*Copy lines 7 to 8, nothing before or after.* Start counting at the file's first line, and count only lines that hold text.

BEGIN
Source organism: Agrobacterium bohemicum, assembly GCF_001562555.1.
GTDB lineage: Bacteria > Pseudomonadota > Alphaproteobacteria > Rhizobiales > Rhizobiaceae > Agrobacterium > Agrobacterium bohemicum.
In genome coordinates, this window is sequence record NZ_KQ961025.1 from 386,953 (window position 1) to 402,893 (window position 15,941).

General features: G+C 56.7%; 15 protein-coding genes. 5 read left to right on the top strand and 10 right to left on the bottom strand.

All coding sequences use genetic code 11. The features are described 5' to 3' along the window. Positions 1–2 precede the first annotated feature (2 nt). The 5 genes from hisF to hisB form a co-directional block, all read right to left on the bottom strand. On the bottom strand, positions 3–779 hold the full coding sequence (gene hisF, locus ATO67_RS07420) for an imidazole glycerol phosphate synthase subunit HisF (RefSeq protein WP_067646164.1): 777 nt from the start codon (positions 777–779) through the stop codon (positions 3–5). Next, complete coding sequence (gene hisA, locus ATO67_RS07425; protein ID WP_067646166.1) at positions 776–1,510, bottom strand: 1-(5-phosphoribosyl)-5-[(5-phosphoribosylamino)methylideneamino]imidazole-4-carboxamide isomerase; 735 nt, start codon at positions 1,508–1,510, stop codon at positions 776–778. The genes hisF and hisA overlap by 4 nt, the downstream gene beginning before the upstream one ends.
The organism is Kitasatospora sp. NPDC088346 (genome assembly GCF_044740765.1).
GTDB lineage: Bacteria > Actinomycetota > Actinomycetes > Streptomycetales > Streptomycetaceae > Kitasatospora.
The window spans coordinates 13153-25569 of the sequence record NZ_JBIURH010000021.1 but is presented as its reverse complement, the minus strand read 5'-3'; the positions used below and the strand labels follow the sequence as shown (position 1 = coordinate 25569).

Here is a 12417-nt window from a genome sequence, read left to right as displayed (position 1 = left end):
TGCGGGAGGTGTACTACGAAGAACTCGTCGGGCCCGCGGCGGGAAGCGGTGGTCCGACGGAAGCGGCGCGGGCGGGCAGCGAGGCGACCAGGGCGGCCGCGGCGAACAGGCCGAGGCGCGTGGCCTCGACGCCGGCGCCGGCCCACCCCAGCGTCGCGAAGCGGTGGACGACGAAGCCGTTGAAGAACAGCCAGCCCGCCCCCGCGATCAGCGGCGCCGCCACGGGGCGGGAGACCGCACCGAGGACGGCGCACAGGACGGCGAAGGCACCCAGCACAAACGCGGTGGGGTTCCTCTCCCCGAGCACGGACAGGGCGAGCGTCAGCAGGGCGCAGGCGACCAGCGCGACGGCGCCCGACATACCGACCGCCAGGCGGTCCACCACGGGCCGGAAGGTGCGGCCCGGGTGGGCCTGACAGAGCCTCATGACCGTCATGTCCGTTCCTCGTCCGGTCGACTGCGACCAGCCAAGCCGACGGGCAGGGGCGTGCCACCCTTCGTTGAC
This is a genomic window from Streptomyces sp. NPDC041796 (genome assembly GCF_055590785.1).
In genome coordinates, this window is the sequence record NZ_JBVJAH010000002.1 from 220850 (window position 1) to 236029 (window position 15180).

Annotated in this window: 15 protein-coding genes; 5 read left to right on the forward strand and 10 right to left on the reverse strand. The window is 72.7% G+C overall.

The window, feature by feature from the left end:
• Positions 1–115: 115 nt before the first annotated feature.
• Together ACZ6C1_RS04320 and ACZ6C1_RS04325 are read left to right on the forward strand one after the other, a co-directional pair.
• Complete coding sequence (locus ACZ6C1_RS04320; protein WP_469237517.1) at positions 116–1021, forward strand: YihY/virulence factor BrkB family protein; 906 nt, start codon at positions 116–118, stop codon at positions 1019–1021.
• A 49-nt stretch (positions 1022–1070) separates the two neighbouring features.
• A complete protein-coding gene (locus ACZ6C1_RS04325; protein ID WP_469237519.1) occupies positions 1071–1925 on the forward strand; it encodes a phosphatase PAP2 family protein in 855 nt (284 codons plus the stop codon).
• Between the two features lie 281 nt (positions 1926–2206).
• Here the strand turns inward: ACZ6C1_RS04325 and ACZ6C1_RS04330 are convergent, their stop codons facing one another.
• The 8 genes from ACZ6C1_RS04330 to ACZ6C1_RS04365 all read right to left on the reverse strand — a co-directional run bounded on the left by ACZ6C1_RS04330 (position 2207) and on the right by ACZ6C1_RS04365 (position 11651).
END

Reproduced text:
GTDB lineage: Bacteria > Actinomycetota > Actinomycetes > Streptomycetales > Streptomycetaceae > Kitasatospora.
The window spans coordinates 13153-25569 of the sequence record NZ_JBIURH010000021.1 but is presented as its reverse complement, the minus strand read 5'-3'; the positions used below and the strand labels follow the sequence as shown (position 1 = coordinate 25569).